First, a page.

Toxic warning at Earlswood Lakes

Visitors to Earlswood Lakes have been warned about a toxic health threat.
The danger comes from blue-green algae which has formed on the surface of the lakes.

The seaweed-like plant – biological name cyanophyta – grows by photosynthesis and spreads extensively on water during hot temperatures.
The health threat, to humans and animals, comes from dipping into or even just touching the water surrounding the algae.It produces toxins, called cyanotoxins, which can cause stomach upsets – and, in extreme cases, serious liver damage and a form of motor neurone disease. Dogs have died from being covered in the algal scum.

The Canal & River Trust is worried that children and youths may plunge into the water to cool off at Earlswood Lakes – even though swimming is prohibited.

But there is also concern for off-the-lead dogs who decide to go for a dip.

The Canal & River Trust has posted notices at Earlswood Lakes warning of the ‘health hazard’.

Posters state: “High concentrations of potentially toxic blue-green algae have been found in this water.

“Swallowing the water or algal scum can cause stomach upsets or more serious health effects. Contact with the water or with algal scum can also cause skin or eye problems.

“It is a sensible precaution for you, your children and your animals to avoid contact with the scum or the water close to it.”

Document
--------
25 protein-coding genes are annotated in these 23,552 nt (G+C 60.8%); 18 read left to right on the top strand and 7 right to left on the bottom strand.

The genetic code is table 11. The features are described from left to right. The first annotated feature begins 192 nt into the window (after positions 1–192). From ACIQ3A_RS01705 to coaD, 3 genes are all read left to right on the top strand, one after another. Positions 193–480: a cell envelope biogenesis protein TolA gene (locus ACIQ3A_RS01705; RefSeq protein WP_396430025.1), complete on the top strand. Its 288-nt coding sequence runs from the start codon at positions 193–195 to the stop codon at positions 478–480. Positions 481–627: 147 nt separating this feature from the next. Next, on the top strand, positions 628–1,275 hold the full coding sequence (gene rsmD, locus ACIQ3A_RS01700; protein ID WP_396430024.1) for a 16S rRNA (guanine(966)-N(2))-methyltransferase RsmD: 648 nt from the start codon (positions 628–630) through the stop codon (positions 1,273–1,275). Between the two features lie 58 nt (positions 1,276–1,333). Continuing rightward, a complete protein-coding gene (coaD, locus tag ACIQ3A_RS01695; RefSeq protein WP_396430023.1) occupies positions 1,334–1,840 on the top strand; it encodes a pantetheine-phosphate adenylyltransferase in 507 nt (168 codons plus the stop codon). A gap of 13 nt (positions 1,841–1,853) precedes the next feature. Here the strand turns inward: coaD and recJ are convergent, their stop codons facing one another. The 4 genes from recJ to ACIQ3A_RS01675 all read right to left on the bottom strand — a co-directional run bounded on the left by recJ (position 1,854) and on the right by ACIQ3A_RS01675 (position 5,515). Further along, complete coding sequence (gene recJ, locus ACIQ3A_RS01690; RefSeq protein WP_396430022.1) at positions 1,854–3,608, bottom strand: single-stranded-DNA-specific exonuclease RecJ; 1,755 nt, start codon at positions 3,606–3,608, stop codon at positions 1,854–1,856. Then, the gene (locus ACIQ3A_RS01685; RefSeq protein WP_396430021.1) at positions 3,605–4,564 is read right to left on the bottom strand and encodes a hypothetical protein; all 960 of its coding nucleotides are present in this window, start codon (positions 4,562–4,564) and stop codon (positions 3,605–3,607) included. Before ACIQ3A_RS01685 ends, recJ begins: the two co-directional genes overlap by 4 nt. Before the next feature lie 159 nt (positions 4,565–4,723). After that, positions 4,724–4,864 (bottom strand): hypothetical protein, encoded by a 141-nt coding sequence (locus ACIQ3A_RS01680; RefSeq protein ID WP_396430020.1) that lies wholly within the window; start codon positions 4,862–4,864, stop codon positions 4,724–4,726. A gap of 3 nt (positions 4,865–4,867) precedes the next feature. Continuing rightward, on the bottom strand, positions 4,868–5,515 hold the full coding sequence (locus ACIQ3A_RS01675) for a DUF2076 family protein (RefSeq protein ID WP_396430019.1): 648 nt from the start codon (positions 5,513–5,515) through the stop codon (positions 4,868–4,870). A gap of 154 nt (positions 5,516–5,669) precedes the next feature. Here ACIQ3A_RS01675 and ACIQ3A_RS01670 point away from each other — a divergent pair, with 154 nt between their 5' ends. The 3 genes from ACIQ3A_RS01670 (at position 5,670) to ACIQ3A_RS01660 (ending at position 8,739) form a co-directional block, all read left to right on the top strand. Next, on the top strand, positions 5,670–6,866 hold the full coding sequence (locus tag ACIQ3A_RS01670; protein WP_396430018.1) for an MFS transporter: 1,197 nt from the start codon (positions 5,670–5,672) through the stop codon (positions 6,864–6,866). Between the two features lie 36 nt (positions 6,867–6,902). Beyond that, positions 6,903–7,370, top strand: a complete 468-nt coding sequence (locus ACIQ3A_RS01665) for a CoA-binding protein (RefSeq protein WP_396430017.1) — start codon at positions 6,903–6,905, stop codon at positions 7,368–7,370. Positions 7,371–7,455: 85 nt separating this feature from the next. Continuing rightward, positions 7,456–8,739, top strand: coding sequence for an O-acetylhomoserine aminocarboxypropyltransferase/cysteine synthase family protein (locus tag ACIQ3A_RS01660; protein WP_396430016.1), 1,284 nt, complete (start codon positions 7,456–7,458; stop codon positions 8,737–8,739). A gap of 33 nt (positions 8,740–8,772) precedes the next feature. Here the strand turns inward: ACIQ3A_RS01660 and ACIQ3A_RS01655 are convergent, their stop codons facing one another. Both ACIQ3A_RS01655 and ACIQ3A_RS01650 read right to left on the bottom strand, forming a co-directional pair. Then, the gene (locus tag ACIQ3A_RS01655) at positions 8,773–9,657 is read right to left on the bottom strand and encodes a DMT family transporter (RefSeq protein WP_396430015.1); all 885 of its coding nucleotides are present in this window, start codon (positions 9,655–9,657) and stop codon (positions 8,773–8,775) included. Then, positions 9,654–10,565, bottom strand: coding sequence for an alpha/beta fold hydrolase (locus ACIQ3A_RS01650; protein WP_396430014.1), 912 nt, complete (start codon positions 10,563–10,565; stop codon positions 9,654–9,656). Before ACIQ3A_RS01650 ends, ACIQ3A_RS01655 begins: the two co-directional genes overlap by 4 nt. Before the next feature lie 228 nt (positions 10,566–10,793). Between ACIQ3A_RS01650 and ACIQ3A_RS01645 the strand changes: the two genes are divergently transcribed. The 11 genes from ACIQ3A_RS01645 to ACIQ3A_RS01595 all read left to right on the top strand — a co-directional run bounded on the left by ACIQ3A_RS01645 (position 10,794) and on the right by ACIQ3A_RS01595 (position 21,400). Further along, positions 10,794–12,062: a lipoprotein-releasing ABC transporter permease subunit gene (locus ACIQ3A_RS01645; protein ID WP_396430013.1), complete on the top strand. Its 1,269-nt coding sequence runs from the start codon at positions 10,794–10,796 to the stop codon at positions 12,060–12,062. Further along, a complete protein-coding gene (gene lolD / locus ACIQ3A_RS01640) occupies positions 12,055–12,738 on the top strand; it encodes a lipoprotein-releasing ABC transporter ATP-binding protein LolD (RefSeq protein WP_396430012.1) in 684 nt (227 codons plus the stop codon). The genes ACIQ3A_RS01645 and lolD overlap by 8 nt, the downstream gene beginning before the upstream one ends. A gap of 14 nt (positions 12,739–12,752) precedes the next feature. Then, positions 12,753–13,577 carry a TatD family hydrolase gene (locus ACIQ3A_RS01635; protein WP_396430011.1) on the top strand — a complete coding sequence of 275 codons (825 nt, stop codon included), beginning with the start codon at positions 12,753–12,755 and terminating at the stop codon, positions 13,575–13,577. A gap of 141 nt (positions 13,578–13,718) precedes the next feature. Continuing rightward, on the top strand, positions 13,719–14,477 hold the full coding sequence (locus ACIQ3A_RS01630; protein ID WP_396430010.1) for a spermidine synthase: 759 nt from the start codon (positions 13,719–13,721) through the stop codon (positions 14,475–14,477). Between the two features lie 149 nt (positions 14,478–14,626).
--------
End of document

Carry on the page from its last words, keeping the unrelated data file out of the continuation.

The Canal & River Trust, which took over responsibility for canals, rivers and lakes from British Waterways in 2012, said there were no reports of major problems with the algae at other locations in the Midlands.

A spokeswoman said: “The algae appears every year at Earlswood Lakes but this year has been particularly bad due to the warm weather and prolonged sunshine which promotes the its growth.

“Earlswood Lakes is a great place for people to go to see the varied wildlife and heritage it offers. We want people to continue to visit to enjoy the lovely waterside setting but we are asking them to be aware of the current outbreak of the algae in the water.

“It is naturally occurring at this time of year but can be harmful to your skin.

“We are also asking people to be extra careful. If they, or their pets, come into contact with the affected water, they should wash all exposed skin with clean water, particularly before eating or drinking.

“If they are In any doubt about their welfare, after contact with algae, they should seek medical advice.”

Earlswood Lakes consist of three expanses of water – Windmill Pool, Engine Pool and Terry’s Pool.

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